When the phone rang today, I was happy to hear my dad's voice on the other end after I answered. It wasn't just that I was glad to talk with him and catch up with what's going on in his corner of the world; it was that there was a real live human being on the line with me. That seemed to be a rarity today, although I can't say that today was much different than most lately.
Part of it is that our primary elections are next Tuesday so there are plenty of phone calls urging us to vote for this candidate or that one, all of which are pre-recorded messages. Just as well...a real person would be wasting their breath since we took advantage of early voting and have already cast our ballots. And don't get me started on the obnoxious political call we receive over and over again that starts out Tired of getting your ASSets taxed of? I'd vote for that candidate's opponent just because I can't stand the message but that would require that I listen to enough of it to determine just who it's promoting. That won't be happening.
But that was just one of the automated calls we received today. There was one to remind Wayne of his doctor's appointment on Friday. Press 1 to confirm your appointment. And there was some sales-based call; I suppose a real person would have come on the line once the initial spiel was over but I didn't hang around to find out. Let's don't forget the two calls where no one was there to respond to my cheery Hello. The computer dials but doesn't talk, and the human who doesn't dial was busy with some other victim prospect.
As frustrating as these are, they don't compare to the call Wayne received a few days ago. It was from the insurance company that carries his drug coverage and they wanted to know why he had stopped taking one of his prescriptions. Only problem is...he hasn't; that pill goes down his throat once a day just like always. It isn't a pricey drug, just his $4 co-pay, so apparently Walmart doesn't file anything with the insurance company anymore since they aren't entitled to any additional sums. Try explaining that to a recording.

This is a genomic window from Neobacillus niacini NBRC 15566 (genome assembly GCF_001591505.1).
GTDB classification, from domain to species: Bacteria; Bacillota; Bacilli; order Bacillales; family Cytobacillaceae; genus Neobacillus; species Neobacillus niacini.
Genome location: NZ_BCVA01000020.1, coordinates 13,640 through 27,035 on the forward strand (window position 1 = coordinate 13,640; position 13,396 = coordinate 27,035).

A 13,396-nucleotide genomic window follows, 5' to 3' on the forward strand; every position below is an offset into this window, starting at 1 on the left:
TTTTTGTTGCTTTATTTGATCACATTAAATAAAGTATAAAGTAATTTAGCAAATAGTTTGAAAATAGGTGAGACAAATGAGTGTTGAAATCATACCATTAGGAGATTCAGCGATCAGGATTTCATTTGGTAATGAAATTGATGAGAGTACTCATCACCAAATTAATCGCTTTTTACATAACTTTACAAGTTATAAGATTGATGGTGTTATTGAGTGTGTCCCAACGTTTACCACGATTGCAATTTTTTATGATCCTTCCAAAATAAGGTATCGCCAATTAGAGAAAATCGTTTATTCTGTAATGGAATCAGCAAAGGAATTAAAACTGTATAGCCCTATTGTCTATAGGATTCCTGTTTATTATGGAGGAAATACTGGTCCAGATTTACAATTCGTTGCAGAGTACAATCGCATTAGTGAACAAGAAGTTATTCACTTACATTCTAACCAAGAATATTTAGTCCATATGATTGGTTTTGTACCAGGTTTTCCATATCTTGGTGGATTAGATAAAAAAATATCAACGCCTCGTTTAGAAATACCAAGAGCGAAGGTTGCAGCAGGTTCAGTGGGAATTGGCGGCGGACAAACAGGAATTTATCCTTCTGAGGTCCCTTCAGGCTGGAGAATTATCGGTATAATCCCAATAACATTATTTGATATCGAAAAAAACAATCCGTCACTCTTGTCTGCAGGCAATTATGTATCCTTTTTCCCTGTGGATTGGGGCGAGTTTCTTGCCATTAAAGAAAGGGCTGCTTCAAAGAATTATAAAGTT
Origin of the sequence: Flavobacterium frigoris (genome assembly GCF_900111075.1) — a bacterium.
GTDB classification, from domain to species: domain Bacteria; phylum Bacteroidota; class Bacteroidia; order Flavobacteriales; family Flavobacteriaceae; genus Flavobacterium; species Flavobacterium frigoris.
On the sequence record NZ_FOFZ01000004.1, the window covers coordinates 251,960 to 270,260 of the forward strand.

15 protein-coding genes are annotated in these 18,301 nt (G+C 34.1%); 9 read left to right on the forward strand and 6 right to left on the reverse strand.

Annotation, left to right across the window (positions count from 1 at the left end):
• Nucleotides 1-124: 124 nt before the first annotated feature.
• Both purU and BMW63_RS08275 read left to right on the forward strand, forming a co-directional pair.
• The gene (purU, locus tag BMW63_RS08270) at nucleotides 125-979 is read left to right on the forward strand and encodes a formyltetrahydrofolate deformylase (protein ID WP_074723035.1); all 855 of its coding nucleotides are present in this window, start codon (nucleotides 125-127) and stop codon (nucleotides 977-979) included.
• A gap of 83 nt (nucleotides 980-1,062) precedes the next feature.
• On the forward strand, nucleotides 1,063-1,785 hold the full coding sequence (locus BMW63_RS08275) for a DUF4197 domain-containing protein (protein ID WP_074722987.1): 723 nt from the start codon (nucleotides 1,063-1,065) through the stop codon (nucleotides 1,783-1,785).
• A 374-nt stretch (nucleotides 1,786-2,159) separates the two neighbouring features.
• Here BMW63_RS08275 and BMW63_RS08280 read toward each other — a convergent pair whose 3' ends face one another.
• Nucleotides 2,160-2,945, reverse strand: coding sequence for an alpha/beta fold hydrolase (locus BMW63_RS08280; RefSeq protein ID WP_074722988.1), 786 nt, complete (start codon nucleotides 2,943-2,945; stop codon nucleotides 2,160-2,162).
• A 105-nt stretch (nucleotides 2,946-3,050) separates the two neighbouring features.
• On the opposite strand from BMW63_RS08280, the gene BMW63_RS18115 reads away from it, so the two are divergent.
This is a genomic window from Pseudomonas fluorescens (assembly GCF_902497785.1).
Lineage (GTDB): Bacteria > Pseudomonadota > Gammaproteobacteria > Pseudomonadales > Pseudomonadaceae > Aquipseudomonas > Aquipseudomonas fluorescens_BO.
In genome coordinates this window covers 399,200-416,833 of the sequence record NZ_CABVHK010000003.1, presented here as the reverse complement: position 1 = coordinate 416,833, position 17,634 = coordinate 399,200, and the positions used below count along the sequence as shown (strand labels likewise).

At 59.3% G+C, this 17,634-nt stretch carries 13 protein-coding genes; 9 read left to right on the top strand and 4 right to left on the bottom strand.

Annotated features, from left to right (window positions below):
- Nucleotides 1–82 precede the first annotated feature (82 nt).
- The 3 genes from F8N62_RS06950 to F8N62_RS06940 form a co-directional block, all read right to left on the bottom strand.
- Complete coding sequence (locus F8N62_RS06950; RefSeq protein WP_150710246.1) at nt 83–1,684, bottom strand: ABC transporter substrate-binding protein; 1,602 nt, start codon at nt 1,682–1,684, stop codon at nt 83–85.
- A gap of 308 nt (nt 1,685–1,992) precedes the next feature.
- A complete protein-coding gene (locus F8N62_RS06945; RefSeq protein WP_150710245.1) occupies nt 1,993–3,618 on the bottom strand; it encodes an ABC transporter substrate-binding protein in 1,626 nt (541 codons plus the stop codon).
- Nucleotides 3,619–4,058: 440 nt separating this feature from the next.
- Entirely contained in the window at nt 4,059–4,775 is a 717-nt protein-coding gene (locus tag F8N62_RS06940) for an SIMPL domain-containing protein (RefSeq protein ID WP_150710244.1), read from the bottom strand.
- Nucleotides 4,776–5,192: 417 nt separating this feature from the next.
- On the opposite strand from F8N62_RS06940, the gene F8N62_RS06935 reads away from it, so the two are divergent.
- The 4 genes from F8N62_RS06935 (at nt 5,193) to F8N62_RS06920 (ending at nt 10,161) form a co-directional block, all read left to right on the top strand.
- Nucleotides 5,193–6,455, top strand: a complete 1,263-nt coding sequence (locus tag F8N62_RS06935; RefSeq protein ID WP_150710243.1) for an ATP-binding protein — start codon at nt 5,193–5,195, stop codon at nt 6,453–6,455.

Did you stop taking the drug because of its cost? Did the condition for which you were taking the drug improve and you no longer need the medicine? Did you have an adverse reaction to the medication? There were plenty of questions on the recorded message to which you punched in a key on the phone to answer yes or no but none to say you've got it all wrong. I could hear the frustration in his voice as he muttered that he was still taking the medication but it was all in vain; there was no way to leave a message and no option to reach a real person. I understand the economics behind these automated calls, really I do. But that doesn't make me like them any better.
Someone said that if e-mail had been around before the telephone was invented, people would have said Hey, forget e-mail...with this new telephone invention we can actually talk to people. Little did he know how wrong that was. More often than not, we can only talk to machines.